Saturday, June 19, 2021

Song of Durin

Growing up immersed in Fantasy books and role playing, I was always far more enamored of elves than I was of dwarves.  I do not know that it was anything personal per say - Tolkien's Elves are not our later Western models of small, wispy creatures that dwell in forests, but strong, powerful warriors, craftsmen and sages - and, handily, immortal.  Even in early Dungeons and Dragons editions, Elves were some of the most powerful and magical beings.

Dwarves, by extension, were not.  They were, to be fair, good at craftsmanship in metal and fighters, but that was about it.  They were not inherently magical.  They were mortal, although their lives ran to 200+ years.  They seemed to pale in comparison to elves.  Back in the day, I almost never played a dwarf.  They were "boring".

But over the years as I have grown, I have come to appreciate the qualities that are supposed to belong to dwarves:  Loyalty.  Stubbornness.  Courage.  Dedication to a particular idea or craft, perhaps for one's life.  A long and burning sense of justice.  And, if needed, savage bravery.  Qualities that I have found I need in life.

It is not that I love the elves the less.  I just now love dwarves the more.

The song below is taken from Tolkien's work (again).  The run time is 5 minutes or so.  Another largely vocal number, it is delightful.  The fact that it seems to involve a number of voices from different parts of the United Kingdom (you can hear it in the accents) makes it all the better.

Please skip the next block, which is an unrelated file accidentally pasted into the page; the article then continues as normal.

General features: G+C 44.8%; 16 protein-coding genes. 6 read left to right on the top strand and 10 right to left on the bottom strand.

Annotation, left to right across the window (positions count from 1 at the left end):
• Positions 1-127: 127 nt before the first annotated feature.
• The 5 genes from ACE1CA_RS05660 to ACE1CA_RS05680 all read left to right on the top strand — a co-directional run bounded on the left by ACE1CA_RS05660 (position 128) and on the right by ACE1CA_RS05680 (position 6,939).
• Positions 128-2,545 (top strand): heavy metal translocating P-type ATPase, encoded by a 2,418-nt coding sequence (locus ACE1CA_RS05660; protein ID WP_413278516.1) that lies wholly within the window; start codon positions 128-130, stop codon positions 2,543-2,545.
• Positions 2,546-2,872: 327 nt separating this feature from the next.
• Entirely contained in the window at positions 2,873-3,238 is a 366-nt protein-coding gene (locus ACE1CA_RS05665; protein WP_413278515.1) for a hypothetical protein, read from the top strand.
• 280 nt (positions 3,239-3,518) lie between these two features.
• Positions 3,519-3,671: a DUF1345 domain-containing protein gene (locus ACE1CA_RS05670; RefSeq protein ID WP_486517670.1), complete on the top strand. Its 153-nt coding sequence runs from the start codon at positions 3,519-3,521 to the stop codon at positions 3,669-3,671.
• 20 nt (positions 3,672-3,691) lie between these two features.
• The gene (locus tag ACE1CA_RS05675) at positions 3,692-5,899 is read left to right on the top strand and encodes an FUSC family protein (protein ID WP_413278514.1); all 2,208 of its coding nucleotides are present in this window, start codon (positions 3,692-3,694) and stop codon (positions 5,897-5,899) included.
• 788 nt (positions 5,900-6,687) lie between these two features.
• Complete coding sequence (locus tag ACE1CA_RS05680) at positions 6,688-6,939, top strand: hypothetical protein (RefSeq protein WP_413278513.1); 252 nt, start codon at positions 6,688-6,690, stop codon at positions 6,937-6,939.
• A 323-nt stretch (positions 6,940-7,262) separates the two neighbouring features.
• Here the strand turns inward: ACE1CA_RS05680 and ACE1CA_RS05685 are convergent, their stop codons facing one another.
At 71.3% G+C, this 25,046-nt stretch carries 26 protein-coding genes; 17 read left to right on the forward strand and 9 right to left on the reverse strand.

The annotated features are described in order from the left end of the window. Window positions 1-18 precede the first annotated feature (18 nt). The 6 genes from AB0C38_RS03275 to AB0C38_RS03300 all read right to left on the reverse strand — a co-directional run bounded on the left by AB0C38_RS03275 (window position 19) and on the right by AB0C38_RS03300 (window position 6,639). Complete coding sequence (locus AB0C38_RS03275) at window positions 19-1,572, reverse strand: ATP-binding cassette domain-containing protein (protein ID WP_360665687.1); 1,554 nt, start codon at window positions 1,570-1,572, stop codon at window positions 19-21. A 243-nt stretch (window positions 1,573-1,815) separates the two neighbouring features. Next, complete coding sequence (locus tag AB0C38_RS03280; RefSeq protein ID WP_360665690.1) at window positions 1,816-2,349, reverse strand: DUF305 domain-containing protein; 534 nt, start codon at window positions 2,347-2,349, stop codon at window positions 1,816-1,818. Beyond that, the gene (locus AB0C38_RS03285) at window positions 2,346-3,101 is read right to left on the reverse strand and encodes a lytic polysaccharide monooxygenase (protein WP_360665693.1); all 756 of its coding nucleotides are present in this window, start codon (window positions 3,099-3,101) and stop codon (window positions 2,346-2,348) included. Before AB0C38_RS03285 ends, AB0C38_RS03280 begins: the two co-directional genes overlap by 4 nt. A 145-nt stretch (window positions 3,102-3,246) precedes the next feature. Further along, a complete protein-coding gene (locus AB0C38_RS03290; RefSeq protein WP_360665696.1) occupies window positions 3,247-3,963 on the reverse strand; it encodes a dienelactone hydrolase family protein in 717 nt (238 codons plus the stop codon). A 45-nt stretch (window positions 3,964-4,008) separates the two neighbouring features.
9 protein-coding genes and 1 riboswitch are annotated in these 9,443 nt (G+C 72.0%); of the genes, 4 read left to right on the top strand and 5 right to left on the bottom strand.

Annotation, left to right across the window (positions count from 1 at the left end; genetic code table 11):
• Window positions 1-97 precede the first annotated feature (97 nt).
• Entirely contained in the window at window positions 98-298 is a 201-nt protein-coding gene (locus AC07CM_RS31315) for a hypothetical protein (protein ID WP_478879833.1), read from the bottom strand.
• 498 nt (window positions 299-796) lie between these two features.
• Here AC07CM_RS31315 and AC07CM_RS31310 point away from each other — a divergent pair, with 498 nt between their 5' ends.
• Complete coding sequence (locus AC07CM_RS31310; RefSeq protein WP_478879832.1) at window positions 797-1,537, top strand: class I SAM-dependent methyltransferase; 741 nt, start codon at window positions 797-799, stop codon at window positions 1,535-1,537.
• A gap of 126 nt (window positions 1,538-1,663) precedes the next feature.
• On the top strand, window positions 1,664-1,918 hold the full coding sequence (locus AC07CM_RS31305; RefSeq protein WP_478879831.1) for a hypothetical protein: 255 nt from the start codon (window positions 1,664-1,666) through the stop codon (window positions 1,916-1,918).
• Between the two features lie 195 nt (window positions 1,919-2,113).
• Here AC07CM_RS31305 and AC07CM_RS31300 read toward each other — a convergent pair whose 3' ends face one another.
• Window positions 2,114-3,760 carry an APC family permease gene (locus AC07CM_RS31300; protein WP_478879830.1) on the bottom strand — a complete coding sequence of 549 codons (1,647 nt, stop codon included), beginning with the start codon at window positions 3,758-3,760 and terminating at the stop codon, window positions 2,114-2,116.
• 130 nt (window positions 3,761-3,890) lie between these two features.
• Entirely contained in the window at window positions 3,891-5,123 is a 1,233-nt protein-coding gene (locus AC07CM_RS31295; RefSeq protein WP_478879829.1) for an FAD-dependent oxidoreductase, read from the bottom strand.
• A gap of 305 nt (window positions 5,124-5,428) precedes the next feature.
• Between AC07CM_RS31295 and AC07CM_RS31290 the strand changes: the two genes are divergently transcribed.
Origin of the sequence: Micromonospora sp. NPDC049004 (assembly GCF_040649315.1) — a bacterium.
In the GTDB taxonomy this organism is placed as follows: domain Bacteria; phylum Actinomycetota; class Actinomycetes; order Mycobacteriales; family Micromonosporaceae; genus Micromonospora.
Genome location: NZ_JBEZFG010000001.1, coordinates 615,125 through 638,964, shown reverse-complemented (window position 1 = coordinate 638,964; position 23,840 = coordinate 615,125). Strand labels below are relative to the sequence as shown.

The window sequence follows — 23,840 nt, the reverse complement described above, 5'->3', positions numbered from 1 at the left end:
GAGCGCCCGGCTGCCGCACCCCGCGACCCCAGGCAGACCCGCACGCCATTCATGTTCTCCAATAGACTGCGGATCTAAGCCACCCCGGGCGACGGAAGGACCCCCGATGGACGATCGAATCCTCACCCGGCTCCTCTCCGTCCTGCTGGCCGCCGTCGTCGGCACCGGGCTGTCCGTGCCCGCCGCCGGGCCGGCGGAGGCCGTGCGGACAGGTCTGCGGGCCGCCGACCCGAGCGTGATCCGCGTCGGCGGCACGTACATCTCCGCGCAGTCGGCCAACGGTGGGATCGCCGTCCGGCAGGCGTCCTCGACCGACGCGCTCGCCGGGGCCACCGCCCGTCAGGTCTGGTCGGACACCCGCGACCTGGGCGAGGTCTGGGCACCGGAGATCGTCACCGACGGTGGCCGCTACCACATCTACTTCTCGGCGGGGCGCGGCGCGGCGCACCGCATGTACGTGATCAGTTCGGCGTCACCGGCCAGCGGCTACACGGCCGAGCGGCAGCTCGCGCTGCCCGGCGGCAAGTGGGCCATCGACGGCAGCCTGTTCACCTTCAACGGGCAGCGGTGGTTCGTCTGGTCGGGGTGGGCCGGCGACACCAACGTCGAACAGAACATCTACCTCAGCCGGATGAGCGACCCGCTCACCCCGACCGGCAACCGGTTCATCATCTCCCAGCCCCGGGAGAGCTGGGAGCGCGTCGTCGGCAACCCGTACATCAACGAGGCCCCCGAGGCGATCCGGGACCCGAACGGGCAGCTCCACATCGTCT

6 comments:

  1. In recent years I've become a great fan of Nac Mac Feegles. (if you're not familiar with them, they have a wiki page)

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    1. I had never heard of them Kelly, but am reading on them now. How interesting!

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  2. Embrace your inner geek, TB. ;)

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    1. Friend, I have not yet plumbed the depths of my geekness on this page...

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  3. This is totally out of my wheelhouse even if I did read LOTR as a youth.

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    1. Ed, Tolkien was light years ahead of any other fantasy writer of his time or really for the next 50 years, if ever. If you consider the fact that he created a cogently thought out and logical universe, with several thought out and functional languages, out of essentially myths and his mind, the depth of what he created stun the imagination. It is as if George Lucas had created not only Star Wars, but that entire universe without help from other writers.

      Somewhat sadly, with the advent of the electronic revolution, we may never see such a thing again. His son Christopher made a second career out of going through his drafts and editing them so the progression of his thought can be seen.

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